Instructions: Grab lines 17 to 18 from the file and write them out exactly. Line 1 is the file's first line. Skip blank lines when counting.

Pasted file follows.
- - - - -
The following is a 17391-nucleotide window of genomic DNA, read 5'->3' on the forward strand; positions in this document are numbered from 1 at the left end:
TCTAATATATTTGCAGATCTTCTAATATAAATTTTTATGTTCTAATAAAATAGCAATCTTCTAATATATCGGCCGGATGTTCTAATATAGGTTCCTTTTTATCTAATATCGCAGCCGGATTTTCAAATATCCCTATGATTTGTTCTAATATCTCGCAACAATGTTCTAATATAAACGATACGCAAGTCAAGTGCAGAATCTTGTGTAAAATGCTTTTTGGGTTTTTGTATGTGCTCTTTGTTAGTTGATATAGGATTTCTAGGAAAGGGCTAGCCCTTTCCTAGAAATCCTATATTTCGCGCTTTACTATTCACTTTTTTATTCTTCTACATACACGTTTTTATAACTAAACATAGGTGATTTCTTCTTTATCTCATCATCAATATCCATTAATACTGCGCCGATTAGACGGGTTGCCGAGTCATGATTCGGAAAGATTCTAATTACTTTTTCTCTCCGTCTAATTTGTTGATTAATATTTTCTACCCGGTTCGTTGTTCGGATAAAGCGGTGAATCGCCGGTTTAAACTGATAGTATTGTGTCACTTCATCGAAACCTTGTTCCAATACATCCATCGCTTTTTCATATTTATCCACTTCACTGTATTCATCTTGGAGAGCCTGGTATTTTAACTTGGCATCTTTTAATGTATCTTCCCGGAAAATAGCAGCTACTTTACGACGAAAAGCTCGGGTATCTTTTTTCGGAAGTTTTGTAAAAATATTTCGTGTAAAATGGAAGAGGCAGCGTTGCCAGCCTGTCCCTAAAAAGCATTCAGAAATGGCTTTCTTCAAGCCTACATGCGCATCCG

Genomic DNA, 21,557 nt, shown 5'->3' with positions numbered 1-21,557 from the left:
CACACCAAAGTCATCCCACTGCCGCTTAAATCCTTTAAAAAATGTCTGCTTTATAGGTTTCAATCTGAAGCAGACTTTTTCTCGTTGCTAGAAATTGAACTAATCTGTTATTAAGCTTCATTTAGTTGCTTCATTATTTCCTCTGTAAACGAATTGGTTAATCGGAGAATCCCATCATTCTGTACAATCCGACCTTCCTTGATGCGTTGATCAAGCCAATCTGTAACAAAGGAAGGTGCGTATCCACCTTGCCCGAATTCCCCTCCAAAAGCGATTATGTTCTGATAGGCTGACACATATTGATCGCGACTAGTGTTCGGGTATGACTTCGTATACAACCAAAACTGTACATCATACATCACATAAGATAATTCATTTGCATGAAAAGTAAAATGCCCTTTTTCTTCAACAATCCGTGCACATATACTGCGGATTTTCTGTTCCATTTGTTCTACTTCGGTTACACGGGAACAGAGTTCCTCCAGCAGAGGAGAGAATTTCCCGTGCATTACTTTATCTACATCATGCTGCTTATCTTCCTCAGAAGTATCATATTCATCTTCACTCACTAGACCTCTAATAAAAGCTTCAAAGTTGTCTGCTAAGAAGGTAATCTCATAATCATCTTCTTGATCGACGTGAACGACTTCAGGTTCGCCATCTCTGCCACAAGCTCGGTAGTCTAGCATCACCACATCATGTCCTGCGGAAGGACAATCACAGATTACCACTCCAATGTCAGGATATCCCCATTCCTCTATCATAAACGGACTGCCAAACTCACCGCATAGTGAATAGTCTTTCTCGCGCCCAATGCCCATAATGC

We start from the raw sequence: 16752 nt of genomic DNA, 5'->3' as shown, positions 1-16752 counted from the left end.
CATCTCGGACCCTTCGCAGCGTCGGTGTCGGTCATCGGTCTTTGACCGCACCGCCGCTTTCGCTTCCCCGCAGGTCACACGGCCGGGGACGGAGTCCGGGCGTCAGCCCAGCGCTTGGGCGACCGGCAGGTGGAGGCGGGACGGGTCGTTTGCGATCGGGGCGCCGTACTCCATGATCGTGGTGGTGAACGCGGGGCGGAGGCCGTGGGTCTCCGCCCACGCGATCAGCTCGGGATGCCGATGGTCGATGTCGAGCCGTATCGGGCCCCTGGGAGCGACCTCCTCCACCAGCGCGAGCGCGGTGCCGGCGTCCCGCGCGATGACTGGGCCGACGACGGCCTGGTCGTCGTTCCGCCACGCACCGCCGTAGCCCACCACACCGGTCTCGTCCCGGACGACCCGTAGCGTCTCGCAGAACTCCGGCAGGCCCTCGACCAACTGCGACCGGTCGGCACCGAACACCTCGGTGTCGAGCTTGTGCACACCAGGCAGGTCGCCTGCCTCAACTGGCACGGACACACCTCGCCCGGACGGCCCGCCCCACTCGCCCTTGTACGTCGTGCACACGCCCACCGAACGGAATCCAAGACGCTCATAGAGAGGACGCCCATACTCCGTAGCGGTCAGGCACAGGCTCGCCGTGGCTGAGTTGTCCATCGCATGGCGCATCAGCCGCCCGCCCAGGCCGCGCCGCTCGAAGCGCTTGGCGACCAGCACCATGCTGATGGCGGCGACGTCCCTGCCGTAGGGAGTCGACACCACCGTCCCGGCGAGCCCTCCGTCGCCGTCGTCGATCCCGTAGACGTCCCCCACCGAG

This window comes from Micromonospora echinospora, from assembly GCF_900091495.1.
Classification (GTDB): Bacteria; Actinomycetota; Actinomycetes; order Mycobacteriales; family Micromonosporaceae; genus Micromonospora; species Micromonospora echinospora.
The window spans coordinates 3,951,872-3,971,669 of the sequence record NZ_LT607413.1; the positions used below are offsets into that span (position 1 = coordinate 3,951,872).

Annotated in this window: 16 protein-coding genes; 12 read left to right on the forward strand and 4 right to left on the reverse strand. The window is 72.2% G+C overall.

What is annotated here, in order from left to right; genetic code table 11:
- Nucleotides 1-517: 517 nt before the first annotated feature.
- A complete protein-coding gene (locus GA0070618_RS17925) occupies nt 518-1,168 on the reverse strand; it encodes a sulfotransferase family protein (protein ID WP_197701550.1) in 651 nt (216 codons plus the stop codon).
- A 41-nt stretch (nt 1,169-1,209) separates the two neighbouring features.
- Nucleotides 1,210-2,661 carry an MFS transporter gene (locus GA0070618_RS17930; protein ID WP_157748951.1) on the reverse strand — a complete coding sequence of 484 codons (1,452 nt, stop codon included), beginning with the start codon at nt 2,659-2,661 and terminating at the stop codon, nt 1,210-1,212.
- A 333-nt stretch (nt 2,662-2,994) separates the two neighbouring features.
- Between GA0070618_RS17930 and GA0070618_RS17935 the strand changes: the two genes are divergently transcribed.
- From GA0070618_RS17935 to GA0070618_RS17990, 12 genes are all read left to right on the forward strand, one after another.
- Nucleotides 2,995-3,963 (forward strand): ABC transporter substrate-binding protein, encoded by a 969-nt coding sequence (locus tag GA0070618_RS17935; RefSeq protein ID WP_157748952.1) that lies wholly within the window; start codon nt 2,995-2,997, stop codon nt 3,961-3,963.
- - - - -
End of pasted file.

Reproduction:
- Between GA0070618_RS17930 and GA0070618_RS17935 the strand changes: the two genes are divergently transcribed.
- From GA0070618_RS17935 to GA0070618_RS17990, 12 genes are all read left to right on the forward strand, one after another.